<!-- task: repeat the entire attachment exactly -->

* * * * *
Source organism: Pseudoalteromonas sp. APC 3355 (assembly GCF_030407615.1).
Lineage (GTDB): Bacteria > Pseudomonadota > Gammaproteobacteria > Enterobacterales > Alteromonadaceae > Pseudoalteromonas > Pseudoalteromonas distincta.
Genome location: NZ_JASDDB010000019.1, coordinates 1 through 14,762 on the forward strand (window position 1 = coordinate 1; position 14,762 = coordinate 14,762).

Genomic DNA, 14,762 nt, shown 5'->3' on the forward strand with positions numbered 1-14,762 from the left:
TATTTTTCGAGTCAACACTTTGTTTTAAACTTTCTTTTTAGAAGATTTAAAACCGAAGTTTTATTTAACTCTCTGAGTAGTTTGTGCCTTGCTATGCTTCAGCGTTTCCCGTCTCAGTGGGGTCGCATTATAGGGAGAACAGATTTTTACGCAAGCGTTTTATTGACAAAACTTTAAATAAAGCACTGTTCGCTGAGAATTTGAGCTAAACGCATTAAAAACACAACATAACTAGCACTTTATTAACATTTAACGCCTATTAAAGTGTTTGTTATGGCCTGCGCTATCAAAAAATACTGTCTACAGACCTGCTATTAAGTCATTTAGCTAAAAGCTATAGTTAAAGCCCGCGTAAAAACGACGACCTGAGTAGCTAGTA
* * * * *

Source organism: Pseudoalteromonas sp. APC 3355 (assembly GCF_030407615.1).
Lineage (GTDB): Bacteria > Pseudomonadota > Gammaproteobacteria > Enterobacterales > Alteromonadaceae > Pseudoalteromonas > Pseudoalteromonas distincta.
Genome location: NZ_JASDDB010000019.1, coordinates 1 through 14,762 on the forward strand (window position 1 = coordinate 1; position 14,762 = coordinate 14,762).

Genomic DNA, 14,762 nt, shown 5'->3' on the forward strand with positions numbered 1-14,762 from the left:
TATTTTTCGAGTCAACACTTTGTTTTAAACTTTCTTTTTAGAAGATTTAAAACCGAAGTTTTATTTAACTCTCTGAGTAGTTTGTGCCTTGCTATGCTTCAGCGTTTCCCGTCTCAGTGGGGTCGCATTATAGGGAGAACAGATTTTTACGCAAGCGTTTTATTGACAAAACTTTAAATAAAGCACTGTTCGCTGAGAATTTGAGCTAAACGCATTAAAAACACAACATAACTAGCACTTTATTAACATTTAACGCCTATTAAAGTGTTTGTTATGGCCTGCGCTATCAAAAAATACTGTCTACAGACCTGCTATTAAGTCATTTAGCTAAAAGCTATAGTTAAAGCCCGCGTAAAAACGACGACCTGAGTAGCTAGTA